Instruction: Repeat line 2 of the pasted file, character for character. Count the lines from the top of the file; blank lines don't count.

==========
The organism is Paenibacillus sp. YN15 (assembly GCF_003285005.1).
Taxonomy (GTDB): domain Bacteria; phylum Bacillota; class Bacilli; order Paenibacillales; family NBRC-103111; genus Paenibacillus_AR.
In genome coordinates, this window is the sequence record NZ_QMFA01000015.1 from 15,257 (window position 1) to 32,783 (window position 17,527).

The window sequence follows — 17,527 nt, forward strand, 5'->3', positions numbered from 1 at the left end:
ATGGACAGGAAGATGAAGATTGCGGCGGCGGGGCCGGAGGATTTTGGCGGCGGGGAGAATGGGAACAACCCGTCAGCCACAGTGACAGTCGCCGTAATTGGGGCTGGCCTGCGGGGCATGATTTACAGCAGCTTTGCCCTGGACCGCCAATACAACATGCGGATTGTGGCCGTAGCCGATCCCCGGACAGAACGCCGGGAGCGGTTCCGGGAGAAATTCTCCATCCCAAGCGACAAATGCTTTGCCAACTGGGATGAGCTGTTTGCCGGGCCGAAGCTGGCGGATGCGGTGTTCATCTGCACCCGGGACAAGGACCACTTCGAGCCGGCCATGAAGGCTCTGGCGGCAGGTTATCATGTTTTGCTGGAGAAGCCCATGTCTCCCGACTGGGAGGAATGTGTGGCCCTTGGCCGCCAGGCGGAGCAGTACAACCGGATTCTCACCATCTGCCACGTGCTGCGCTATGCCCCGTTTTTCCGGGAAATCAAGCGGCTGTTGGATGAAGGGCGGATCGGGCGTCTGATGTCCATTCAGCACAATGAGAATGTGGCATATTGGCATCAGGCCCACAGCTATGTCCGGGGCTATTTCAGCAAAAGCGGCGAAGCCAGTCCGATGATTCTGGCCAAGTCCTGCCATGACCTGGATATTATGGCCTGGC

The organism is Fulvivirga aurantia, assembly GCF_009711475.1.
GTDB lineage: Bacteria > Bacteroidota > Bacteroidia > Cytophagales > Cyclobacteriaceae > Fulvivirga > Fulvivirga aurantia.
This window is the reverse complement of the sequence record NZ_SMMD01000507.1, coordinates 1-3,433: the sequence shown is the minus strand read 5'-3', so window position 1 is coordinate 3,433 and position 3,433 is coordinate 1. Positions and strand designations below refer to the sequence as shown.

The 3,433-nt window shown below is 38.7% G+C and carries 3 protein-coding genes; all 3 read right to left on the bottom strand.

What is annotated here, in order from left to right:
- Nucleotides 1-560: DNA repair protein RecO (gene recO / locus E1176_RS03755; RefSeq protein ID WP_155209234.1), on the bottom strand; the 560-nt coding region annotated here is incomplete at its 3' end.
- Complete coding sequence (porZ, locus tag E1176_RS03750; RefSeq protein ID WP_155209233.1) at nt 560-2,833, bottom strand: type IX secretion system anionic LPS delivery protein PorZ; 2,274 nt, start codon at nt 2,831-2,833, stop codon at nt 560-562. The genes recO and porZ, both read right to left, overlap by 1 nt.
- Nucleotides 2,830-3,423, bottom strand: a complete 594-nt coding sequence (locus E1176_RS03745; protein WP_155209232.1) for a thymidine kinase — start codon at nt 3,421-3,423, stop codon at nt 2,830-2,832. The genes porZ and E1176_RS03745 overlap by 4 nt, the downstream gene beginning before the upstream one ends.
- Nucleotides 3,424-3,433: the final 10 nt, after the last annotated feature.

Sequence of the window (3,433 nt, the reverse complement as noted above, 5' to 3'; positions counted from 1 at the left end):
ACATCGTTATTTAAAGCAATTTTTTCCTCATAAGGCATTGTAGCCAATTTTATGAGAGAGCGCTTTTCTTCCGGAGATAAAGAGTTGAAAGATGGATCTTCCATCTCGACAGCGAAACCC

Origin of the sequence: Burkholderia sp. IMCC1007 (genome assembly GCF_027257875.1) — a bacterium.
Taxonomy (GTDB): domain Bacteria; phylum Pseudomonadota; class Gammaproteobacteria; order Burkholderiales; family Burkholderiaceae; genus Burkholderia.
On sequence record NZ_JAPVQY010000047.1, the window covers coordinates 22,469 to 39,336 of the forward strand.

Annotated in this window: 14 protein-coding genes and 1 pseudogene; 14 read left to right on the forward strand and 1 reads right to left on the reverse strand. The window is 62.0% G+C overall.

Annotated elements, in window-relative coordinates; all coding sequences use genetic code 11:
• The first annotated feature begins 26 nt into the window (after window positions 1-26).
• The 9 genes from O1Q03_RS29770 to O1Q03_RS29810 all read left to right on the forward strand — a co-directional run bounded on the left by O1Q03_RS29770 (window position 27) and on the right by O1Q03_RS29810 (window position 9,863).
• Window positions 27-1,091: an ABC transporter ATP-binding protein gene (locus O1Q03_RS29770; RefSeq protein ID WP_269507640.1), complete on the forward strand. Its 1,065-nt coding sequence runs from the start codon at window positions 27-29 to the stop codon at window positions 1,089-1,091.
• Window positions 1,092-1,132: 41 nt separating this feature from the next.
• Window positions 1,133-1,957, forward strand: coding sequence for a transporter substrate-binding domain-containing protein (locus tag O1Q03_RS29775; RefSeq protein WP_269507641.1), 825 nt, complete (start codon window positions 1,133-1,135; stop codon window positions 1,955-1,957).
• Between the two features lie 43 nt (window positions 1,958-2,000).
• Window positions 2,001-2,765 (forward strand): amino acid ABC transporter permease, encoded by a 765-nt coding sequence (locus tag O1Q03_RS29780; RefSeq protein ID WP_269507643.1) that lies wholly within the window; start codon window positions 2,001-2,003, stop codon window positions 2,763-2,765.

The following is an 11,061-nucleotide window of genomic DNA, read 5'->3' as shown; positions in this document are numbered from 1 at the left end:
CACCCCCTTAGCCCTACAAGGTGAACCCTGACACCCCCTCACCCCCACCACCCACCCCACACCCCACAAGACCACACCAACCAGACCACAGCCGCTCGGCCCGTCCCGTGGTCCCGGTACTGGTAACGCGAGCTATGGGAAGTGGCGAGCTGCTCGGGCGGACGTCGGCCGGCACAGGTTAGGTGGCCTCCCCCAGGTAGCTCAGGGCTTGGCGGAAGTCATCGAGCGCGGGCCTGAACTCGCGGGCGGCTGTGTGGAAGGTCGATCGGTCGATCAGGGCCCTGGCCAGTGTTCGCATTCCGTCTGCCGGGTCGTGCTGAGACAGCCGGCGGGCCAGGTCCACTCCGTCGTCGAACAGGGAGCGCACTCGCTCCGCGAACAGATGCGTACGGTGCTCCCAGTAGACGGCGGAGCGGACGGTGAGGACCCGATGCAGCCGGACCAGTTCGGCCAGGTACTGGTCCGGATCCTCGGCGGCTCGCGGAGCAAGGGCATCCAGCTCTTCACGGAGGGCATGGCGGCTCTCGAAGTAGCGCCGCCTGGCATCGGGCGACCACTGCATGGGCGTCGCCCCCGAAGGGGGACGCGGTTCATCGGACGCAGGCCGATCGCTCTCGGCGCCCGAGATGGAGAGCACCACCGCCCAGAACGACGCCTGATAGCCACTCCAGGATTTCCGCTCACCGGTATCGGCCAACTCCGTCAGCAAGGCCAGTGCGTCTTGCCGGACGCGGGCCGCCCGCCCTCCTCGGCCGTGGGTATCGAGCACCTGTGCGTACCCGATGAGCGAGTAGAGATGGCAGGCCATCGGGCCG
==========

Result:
Taxonomy (GTDB): domain Bacteria; phylum Bacillota; class Bacilli; order Paenibacillales; family NBRC-103111; genus Paenibacillus_AR.